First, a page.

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Light and matter. Sundials is my longest project, I would
dare to say endlessly, because it is the representation in
the form of a picture of a state of equilibrium, deliberately
recreated even when in reality it does not exist.
I use architecture, the element I've been in contact with
for a few years studying at the Polytechnic of Milan,
because it allows me to steap away from reality and to
recreate shapes in which it is easy to get lost by nullifying
the meanings associated with the places and the environment.
I thrill my emotions by channeling them into plays of light
and shapes. It is a very intimate work, it is not a simple
representation of architectural details, I could do the
same with rocks or other natural elements, but the world
of the project fascinates me, and it's a challenge for me
and a tribute at the same time, since very often I use
buildings designed by masters of modern architecture
or very well-known contemporary constructions:
in this there is the divertissement of portraying details
of very famous and photographed places that are in this
way unrecognizable, unless they find their identity again
by reading the caption.

Sunsets leave a mark on matter through the shadow
they generate with their own mass, beating time.

Architectural artifacts, in the same way, leave the mark
in the space where we move, are not just places to live,
are also aesthetic objects.

I have sought this from architecture, the emotion that
comes from the set of light plays that a solid form can
determine in relation to a certain time of the day.
It is as if for a moment the world stopped and in a great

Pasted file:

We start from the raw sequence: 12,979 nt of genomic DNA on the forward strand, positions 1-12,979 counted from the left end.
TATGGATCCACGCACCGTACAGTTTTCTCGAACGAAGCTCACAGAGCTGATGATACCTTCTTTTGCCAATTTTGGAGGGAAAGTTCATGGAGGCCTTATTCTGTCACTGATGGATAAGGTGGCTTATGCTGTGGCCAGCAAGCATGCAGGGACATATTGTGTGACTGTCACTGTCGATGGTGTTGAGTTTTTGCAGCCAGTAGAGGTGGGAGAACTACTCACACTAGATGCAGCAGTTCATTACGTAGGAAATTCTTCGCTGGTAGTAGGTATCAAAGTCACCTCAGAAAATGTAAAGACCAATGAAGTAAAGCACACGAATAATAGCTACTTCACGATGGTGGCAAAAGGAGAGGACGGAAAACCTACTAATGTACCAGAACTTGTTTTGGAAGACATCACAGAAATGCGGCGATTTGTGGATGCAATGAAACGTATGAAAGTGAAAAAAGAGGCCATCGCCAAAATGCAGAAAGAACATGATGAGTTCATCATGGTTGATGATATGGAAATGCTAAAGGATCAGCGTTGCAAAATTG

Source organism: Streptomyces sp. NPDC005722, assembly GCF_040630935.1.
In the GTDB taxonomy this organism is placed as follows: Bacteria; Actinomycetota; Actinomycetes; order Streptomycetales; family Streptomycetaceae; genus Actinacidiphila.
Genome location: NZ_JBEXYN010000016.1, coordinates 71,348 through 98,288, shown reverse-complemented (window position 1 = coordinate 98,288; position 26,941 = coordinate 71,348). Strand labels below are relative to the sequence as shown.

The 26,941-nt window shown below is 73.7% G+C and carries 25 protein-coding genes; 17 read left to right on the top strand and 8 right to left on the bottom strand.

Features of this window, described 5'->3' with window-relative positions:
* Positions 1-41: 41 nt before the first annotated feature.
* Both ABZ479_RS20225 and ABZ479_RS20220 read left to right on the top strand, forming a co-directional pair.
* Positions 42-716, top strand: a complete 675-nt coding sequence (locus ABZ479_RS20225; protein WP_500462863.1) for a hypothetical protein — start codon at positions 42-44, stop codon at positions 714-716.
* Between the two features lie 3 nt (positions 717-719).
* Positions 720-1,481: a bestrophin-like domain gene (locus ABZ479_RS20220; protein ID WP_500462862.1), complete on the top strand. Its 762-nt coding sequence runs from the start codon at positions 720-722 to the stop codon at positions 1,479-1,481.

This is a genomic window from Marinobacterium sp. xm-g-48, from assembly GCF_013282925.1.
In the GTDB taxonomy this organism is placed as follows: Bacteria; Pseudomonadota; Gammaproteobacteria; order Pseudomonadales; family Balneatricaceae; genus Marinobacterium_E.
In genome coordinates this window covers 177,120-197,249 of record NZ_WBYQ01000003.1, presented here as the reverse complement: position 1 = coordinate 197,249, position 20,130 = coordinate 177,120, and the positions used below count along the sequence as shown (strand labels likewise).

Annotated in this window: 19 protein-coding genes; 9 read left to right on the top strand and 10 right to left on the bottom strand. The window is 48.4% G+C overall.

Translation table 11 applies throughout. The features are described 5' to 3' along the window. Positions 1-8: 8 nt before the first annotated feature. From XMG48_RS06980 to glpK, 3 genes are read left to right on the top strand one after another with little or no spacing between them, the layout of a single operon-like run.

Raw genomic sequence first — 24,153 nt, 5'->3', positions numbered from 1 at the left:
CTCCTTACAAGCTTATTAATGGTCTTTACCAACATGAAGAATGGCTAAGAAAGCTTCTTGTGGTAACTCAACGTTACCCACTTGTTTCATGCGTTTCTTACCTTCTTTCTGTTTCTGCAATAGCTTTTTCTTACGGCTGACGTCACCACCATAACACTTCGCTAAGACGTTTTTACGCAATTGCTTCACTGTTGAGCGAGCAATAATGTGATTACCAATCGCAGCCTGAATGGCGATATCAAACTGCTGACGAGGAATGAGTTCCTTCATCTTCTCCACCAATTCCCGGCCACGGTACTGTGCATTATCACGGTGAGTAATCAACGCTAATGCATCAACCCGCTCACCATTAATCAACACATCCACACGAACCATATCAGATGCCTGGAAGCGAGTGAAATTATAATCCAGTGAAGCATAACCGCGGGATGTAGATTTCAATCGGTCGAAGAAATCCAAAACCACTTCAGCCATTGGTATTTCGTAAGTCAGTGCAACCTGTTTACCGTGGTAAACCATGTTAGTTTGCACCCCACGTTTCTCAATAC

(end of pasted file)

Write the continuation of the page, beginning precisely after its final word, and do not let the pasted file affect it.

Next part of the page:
silence these buildings were introducing parts of
themselves, each time different, with an ephemeral
beauty, it is up to me to find it moving in space and time.

The light, sometimes so strong that it blinded, emphasizes
the details, matter, as the shadows serve as a counterpoint,
support the new life that the photographic image captures
from the physical reality of the building. The photo makes
it so the architecture as a crystal, but not in the sense of
geometric perfection as intended Gio Ponti in his famous
writing, but recreating a balance of forms that only through
interaction with light the structure can generate, and this
momentary ecstasy, purely aesthetic, it is, if you will, a snapshot.

These images are as far removed from what is known as
architectural photography, because they do not aim to
represent the space and the place where the man is brought
to move and to live as a physical entity, they do not aim to
try to be an objective vision of the urban space, but instead
are totally subjective and abstract visions, even if built with
the language of matter, without which, however, the
architecture could not exist.